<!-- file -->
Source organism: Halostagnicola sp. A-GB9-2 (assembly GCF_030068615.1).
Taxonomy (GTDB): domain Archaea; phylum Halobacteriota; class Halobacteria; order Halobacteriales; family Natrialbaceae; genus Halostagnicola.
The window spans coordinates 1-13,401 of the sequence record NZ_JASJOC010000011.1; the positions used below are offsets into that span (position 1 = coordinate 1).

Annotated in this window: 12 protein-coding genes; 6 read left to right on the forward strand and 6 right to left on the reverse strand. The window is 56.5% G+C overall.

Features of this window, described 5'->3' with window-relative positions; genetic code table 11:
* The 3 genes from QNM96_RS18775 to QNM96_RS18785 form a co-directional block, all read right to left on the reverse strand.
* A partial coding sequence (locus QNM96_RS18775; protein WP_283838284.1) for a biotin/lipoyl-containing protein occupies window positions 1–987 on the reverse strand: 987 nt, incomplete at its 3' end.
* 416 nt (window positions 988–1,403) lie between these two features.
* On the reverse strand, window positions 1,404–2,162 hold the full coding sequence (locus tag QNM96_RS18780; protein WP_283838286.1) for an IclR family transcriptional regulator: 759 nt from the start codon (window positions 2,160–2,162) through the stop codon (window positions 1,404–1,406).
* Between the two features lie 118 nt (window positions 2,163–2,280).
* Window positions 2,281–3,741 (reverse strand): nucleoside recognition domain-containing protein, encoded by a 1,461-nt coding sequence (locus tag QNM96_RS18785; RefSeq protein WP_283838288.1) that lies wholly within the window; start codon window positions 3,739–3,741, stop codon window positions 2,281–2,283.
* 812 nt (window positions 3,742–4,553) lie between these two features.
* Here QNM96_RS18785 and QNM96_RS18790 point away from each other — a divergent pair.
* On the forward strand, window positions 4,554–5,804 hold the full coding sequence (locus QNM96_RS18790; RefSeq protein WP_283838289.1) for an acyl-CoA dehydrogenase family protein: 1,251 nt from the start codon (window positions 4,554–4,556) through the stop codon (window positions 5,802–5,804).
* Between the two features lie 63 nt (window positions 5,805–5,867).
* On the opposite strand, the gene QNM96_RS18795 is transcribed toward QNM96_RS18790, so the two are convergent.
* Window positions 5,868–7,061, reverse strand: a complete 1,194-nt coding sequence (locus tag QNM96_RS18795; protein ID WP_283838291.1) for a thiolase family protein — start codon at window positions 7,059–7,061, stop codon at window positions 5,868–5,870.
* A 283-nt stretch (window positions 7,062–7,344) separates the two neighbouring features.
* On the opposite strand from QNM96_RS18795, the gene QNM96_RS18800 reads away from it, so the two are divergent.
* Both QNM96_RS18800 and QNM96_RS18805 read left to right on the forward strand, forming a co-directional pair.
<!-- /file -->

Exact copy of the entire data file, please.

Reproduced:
Source organism: Halostagnicola sp. A-GB9-2 (assembly GCF_030068615.1).
Taxonomy (GTDB): domain Archaea; phylum Halobacteriota; class Halobacteria; order Halobacteriales; family Natrialbaceae; genus Halostagnicola.
The window spans coordinates 1-13,401 of the sequence record NZ_JASJOC010000011.1; the positions used below are offsets into that span (position 1 = coordinate 1).

Annotated in this window: 12 protein-coding genes; 6 read left to right on the forward strand and 6 right to left on the reverse strand. The window is 56.5% G+C overall.

Features of this window, described 5'->3' with window-relative positions; genetic code table 11:
* The 3 genes from QNM96_RS18775 to QNM96_RS18785 form a co-directional block, all read right to left on the reverse strand.
* A partial coding sequence (locus QNM96_RS18775; protein WP_283838284.1) for a biotin/lipoyl-containing protein occupies window positions 1–987 on the reverse strand: 987 nt, incomplete at its 3' end.
* 416 nt (window positions 988–1,403) lie between these two features.
* On the reverse strand, window positions 1,404–2,162 hold the full coding sequence (locus tag QNM96_RS18780; protein WP_283838286.1) for an IclR family transcriptional regulator: 759 nt from the start codon (window positions 2,160–2,162) through the stop codon (window positions 1,404–1,406).
* Between the two features lie 118 nt (window positions 2,163–2,280).
* Window positions 2,281–3,741 (reverse strand): nucleoside recognition domain-containing protein, encoded by a 1,461-nt coding sequence (locus tag QNM96_RS18785; RefSeq protein WP_283838288.1) that lies wholly within the window; start codon window positions 3,739–3,741, stop codon window positions 2,281–2,283.
* 812 nt (window positions 3,742–4,553) lie between these two features.
* Here QNM96_RS18785 and QNM96_RS18790 point away from each other — a divergent pair.
* On the forward strand, window positions 4,554–5,804 hold the full coding sequence (locus QNM96_RS18790; RefSeq protein WP_283838289.1) for an acyl-CoA dehydrogenase family protein: 1,251 nt from the start codon (window positions 4,554–4,556) through the stop codon (window positions 5,802–5,804).
* Between the two features lie 63 nt (window positions 5,805–5,867).
* On the opposite strand, the gene QNM96_RS18795 is transcribed toward QNM96_RS18790, so the two are convergent.
* Window positions 5,868–7,061, reverse strand: a complete 1,194-nt coding sequence (locus tag QNM96_RS18795; protein ID WP_283838291.1) for a thiolase family protein — start codon at window positions 7,059–7,061, stop codon at window positions 5,868–5,870.
* A 283-nt stretch (window positions 7,062–7,344) separates the two neighbouring features.
* On the opposite strand from QNM96_RS18795, the gene QNM96_RS18800 reads away from it, so the two are divergent.
* Both QNM96_RS18800 and QNM96_RS18805 read left to right on the forward strand, forming a co-directional pair.